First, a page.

Now that I’ve read the comments on this post, I would like to comment again in reference to Jim’s second comment about not having to remember anymore (is that what you were saying or were you saying that as we practice righteousness it becomes a habit and therefore is easier?).

    I’m no gospel buff, but I don’t think that not having to remember happens until our calling and election are made sure (when we have arrived). We are becoming more and more like Christ as we CONTINUALLY seek His companionship. My understanding is that we can progress more rapidly if we remember the doctrine the spirit has taught us as we go along. Journal writing can help with remembering but most importantly staying close to the spirit.

    I worry about people who expect to arrive during this life. I don’t want them to be disappointed that the struggle continues throughout life (and therefore they might give up – thinking it is too hard to endure). This is why the Lord tells us to expect to learn “line upon line” (VERY SLOWLY progressing forward).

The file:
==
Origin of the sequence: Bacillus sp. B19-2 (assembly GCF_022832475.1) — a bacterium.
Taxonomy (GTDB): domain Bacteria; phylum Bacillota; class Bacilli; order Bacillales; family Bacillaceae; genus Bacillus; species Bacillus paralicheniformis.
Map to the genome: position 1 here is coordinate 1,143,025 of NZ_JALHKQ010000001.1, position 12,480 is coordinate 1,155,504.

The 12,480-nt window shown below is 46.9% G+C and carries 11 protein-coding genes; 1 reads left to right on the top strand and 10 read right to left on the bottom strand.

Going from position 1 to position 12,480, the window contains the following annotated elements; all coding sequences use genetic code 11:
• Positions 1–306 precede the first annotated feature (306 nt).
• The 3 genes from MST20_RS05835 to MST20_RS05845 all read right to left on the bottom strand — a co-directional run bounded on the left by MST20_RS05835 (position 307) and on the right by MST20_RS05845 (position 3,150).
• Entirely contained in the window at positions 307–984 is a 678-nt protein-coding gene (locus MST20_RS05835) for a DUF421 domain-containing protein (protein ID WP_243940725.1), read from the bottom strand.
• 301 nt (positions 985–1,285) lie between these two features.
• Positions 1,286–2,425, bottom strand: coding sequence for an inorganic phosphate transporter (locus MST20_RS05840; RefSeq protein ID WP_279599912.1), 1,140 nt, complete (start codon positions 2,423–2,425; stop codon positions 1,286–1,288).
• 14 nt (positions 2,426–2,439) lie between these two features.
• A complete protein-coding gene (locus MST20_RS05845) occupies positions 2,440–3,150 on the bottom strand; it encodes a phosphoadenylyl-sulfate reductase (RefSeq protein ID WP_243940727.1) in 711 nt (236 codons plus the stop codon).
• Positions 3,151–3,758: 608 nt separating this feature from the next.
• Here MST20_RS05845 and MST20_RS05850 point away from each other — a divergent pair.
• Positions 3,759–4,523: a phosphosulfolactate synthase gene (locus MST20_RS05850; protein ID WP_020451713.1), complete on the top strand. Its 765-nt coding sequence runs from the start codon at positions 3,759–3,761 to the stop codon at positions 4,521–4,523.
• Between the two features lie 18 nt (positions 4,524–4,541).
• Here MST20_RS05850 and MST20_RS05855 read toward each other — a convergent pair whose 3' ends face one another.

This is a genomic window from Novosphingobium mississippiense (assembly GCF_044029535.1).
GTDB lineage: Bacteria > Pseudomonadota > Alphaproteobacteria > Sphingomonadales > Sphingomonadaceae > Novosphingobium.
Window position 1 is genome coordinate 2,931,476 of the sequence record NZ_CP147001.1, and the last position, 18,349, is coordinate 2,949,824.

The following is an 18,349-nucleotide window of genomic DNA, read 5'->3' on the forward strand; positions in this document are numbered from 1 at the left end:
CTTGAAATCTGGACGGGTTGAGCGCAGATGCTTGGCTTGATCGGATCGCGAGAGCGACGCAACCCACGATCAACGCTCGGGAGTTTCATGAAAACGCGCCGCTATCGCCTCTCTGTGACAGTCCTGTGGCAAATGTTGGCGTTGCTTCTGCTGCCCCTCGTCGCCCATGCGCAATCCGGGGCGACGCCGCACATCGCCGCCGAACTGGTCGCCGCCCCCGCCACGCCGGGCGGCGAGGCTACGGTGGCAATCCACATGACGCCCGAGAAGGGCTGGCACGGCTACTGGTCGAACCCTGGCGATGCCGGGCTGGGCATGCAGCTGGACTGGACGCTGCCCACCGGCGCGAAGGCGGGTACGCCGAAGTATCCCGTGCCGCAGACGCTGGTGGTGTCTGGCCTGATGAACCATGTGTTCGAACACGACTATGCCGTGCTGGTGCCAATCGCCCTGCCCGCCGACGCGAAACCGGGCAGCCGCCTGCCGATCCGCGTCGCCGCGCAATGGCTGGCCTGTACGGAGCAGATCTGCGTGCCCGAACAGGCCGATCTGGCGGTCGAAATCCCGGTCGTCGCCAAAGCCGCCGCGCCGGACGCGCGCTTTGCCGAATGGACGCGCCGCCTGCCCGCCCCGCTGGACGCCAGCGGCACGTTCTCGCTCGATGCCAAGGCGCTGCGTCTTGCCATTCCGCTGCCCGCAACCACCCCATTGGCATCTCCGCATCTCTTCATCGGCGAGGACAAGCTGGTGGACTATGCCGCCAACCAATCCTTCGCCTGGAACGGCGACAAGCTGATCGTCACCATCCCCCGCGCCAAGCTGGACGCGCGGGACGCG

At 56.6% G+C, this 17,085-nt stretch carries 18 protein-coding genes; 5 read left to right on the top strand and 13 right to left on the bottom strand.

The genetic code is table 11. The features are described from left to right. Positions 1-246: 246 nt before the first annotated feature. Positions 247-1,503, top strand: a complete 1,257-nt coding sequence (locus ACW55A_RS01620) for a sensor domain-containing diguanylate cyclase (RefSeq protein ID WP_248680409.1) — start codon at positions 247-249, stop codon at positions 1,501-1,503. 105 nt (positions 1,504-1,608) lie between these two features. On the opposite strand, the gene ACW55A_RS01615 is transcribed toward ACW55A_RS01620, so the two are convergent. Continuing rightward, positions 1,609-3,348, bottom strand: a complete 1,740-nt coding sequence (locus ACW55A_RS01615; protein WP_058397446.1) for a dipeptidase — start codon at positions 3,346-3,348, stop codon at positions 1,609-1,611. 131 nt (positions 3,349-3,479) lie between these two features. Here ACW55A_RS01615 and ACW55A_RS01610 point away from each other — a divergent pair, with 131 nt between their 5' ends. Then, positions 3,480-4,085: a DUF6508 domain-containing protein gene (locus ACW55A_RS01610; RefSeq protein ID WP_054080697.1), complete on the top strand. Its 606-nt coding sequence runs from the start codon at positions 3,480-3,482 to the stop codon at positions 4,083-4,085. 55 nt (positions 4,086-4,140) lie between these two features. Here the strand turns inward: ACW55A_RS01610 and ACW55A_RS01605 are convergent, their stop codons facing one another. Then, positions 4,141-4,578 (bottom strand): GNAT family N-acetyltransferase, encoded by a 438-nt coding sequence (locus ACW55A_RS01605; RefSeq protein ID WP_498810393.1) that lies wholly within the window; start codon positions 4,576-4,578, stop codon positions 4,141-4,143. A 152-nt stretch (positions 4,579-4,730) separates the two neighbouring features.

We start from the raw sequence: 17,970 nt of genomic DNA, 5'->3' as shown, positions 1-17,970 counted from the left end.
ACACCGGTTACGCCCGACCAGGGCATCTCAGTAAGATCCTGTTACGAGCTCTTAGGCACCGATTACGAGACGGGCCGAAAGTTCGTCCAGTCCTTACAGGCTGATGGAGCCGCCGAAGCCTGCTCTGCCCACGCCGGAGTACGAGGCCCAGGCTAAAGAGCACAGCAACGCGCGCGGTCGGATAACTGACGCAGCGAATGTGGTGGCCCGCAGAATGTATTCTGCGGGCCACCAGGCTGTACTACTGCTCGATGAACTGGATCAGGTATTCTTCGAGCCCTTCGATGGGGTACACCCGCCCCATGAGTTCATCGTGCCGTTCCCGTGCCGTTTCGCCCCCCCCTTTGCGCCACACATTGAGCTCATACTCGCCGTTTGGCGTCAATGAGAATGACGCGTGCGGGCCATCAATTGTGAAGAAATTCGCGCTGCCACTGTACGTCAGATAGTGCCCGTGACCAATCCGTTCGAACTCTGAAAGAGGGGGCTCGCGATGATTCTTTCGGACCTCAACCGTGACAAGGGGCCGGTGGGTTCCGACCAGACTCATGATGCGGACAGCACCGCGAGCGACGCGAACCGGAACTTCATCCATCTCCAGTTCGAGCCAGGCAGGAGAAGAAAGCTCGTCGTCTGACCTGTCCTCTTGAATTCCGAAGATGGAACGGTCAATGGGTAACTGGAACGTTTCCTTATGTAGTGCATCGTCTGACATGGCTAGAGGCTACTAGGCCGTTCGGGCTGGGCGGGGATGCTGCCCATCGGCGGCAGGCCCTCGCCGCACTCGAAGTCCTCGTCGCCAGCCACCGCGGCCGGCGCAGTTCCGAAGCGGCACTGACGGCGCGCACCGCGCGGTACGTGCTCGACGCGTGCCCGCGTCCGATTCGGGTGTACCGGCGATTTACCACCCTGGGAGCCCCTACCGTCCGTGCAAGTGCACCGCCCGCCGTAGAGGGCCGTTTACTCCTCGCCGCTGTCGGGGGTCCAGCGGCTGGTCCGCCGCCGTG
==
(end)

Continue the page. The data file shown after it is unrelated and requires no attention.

Hey Wally, have you written a post about forgetting? I’m awfully curious as to what the gospel says about how my husband can honestly not remember all the things the spirit has taught him. I love reading your summerized research on topics. It is precise, interesting, thought-provoking and short.

    • Reply admin April 14, 2008 at 10:35 pm

      You ask a good question about remembering. The research says that (assuming normal hardware), we remember what we rehearse. It is that simple. We remember what we rehearse. The rehearsing can take many forms–writing, pondering, discussing – anything that causes us to review or re-experience what we have learned, helps us remember it. Of course this can be progressive. We are taught by the Spirit. We discuss it with our families. We write it in our journals. And, ultimately, we try to live it.

      Does that make sense to you?

      Blessings to you.

      -Wally